When Amos was 17, in the early 1980s, he left his apprenticeship and signed up for an unemployment benefit while he looked for a new job with the help of the Commonwealth Employment Service (CES).
At the time, Amos said, the government required job seekers to accept positions the CES found for them. If they didn’t, their benefit was cut off. So when the CES located a job for Amos, he took it even though it meant leaving his mother to whom he was very close and his home of Adelaide for a small town about 300k away.
The CES told Amos he’d get accommodation in a furnished unit owned by his new boss and a company car, along with a basic wage. But when he got there he found the car was up on blocks and the unit was unfurnished. The job was ‘really, really hard work’ and he never got paid all the wages he was owed. As well, his boss, Leon Vuko, sexually abused him.
Because the car Amos had been promised wasn’t useable, Vuko came by each morning to pick him up and take him to work. He had a key, and would let himself into the unit. It would be early in the morning – around 6.30 or 7am. Amos would still be in bed. Nothing happened at first. ‘Then he started playing with me’, Amos said. Vuko would get into bed beside Amos and grope him.
‘I asked about my money – [he said] “You’ll get your money, let’s have a little bit of fun”.’
Amos stayed in the job for about six weeks. ‘But it seemed like six years’, he told the Commissioner.
‘He’d have sex with me two or three times a day. That was the first time I had anal sex. He forced me to have anal sex. And then there’d be oral sex, digital sex – and it’d always be “I’ve got $10 here, I’ll get your pay sorted soon”. So I felt cheaper than a whore. I should have been a whore; I would have got more money.’
Vuko also threatened Amos, saying that if Amos told anyone about what was happening, he would hurt his young sister. Amos believed him, and told no one.
Vuko was in his early 40s at the time. He had another employee living with him, a boy of about 15. One day the boy, Robert, confided in Amos. Like Amos, Robert was routinely being sexually abused by Vuko. ‘I took him under my wing. I said I can tell my mum; he said “Oh no, no, no, everything’ll go wrong”. I said, “I trust my mum”.’
Amos did tell his mum. With the support of her and Amos, Robert reported Vuko’s abuse to police. Vuko was charged, tried and sent to jail for several years. At the time, police asked Amos if he also had been abused by Vuko. With Vuko’s threat in mind, Amos said he hadn’t.
Amos didn’t disclose his own abuse for many years. ‘Even after the court I was frightened for my sister … What happens when he came out?’
As well, he said, he just didn’t feel ready to talk about it. And he didn’t want his mother to feel guilty. ‘I didn’t want to make her feel that she was inadequate. My mum would have took it that way I think, because my mum did everything for us kids. And then if she found out that this happened, she would have felt like a real bitch’, he explained.
Amos’s response to Vuko’s assaults had also left him feeling very confused. ‘I knew it was wrong. But then as a boy you have mixed emotions, you know. You’re horny – are you enjoying it … ‘cause you’ve got a stiff …’ And as a gay man, badly bashed several times because of his homosexuality, he doubted he’d get a sympathetic hearing.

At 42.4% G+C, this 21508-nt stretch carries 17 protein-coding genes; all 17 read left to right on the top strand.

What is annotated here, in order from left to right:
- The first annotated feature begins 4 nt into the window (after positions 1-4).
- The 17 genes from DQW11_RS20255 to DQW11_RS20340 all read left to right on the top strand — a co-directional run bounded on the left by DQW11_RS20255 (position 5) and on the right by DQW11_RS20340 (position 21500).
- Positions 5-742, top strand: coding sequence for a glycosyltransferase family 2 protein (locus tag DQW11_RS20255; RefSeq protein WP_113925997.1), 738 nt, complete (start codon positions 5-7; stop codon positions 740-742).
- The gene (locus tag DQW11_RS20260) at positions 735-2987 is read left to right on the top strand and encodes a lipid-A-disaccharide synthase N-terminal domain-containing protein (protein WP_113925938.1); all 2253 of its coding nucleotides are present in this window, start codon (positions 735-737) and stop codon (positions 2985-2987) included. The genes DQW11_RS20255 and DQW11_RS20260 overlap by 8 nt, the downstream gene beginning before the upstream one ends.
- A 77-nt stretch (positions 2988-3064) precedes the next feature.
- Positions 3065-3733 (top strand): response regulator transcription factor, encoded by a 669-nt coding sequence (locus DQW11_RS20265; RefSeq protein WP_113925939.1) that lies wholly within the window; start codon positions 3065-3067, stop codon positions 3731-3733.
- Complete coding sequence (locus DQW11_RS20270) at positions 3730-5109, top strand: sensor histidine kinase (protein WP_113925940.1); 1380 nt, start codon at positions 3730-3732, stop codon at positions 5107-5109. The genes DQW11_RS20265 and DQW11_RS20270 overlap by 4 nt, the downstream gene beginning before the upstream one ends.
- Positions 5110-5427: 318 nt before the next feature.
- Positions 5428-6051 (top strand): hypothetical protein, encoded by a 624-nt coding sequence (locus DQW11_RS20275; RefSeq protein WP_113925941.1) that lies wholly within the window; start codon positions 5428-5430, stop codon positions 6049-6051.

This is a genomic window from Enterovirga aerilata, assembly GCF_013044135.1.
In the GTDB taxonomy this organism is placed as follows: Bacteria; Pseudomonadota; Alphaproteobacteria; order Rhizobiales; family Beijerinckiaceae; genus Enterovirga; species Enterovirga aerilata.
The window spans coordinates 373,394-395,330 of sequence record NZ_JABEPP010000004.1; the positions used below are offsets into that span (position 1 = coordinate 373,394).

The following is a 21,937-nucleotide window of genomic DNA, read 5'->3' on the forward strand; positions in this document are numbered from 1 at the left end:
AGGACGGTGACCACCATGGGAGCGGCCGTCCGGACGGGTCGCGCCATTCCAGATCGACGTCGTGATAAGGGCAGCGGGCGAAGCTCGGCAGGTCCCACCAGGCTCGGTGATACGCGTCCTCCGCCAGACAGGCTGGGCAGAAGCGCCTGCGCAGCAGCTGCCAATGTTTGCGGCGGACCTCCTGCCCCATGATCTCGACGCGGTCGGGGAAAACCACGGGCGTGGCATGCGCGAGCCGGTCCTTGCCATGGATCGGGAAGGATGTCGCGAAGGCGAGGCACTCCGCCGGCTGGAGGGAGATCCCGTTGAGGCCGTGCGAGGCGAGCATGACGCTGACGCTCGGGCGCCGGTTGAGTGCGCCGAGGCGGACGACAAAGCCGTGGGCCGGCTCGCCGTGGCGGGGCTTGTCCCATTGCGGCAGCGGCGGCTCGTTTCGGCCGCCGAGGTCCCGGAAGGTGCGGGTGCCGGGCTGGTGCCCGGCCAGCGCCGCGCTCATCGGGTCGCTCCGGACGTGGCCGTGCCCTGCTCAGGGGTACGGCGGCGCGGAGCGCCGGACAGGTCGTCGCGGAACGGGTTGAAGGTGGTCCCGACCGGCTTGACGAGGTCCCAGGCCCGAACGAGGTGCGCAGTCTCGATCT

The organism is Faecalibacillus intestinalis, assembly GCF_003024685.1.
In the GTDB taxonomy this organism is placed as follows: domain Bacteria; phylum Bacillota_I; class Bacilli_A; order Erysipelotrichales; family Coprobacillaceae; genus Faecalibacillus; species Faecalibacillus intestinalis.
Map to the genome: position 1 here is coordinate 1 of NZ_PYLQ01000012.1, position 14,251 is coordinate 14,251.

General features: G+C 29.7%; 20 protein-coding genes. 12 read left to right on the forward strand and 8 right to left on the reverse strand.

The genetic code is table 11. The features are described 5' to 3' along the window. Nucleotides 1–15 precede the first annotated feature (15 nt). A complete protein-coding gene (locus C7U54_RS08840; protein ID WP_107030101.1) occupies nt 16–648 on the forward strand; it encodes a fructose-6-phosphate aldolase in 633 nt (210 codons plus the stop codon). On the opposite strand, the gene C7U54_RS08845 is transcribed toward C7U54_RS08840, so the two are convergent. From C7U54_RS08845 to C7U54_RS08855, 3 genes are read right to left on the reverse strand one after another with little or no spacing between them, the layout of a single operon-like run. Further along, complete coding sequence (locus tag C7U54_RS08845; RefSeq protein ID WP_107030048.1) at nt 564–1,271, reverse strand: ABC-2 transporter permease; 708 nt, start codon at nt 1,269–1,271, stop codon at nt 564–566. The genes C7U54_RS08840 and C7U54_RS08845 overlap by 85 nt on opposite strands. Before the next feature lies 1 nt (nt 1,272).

‘I even think now it’s hard to be gay. That’s my personal view. You know, people might say I’ve got a gay friend and that – everyone’s probably got gay friends – but there’s still a lot of that poofter-bashing, slagging … So it’s been a hard road. And hence I don’t want to say I was done by a bloke, because people say, “Oh you’re a poof, you like it up the arse”. So there is a lot of stigma. And you’re not going to change that. I don’t think you can change that.’
In his late 40s, Amos finally felt ready to open up about his abuse. His mother had died by then. ‘I took Mum’s death really, really hard. I left work, hit the grog, I dabbled in lots of things.’ Eventually he found help through a support service, and was teamed up with his own support person, Annie, who came with him to the Royal Commission. Annie has been ‘fabulous’, he said. She was one of the first people he disclosed to: ‘Since I’ve done that, a lot’s been lifted off’.
He also made the decision to report his abuse to the Commonwealth Government. ‘I wanted some acknowledgement and some redress. [Someone] to say “Shit, something did happen to you – we are sorry”.’ He eventually received a letter that expressed regret for what had happened, but said there was no basis for any compensation payment. It didn’t suggest any ways of pursuing the matter further.
Amos later decided to report it to police. This was a much more satisfactory experience – actually ‘very good’, he said. It turned out Vuko had died several years before. Amos has now made a claim for victims compensation.
Over the last nine months Amos has cut down on his drinking and started going to regular fitness classes. ‘I think I’m at a place now where I’m comfortable’, he told the Commissioner. ‘I’m trying to lead a good clean life. Since I’ve met Annie she’s just a good support.’
He also appreciated the opportunity to talk to the Royal Commission.
‘Thank you very much for listening’, he said. ‘I’ve spoken to Annie a few times about it and I’ve been emotional about it – but coming here now and saying it like that, it feels like it’s over, you know? I know he’s dead, I’ve said my piece, I’ve contributed to something ...
‘It is a relief that we have got someone we can talk to, and they can put stuff in place so it doesn’t happen again. Because it’s really not a nice thing to go through, and I think even the strongest of people – it’ll break their balls in the end.’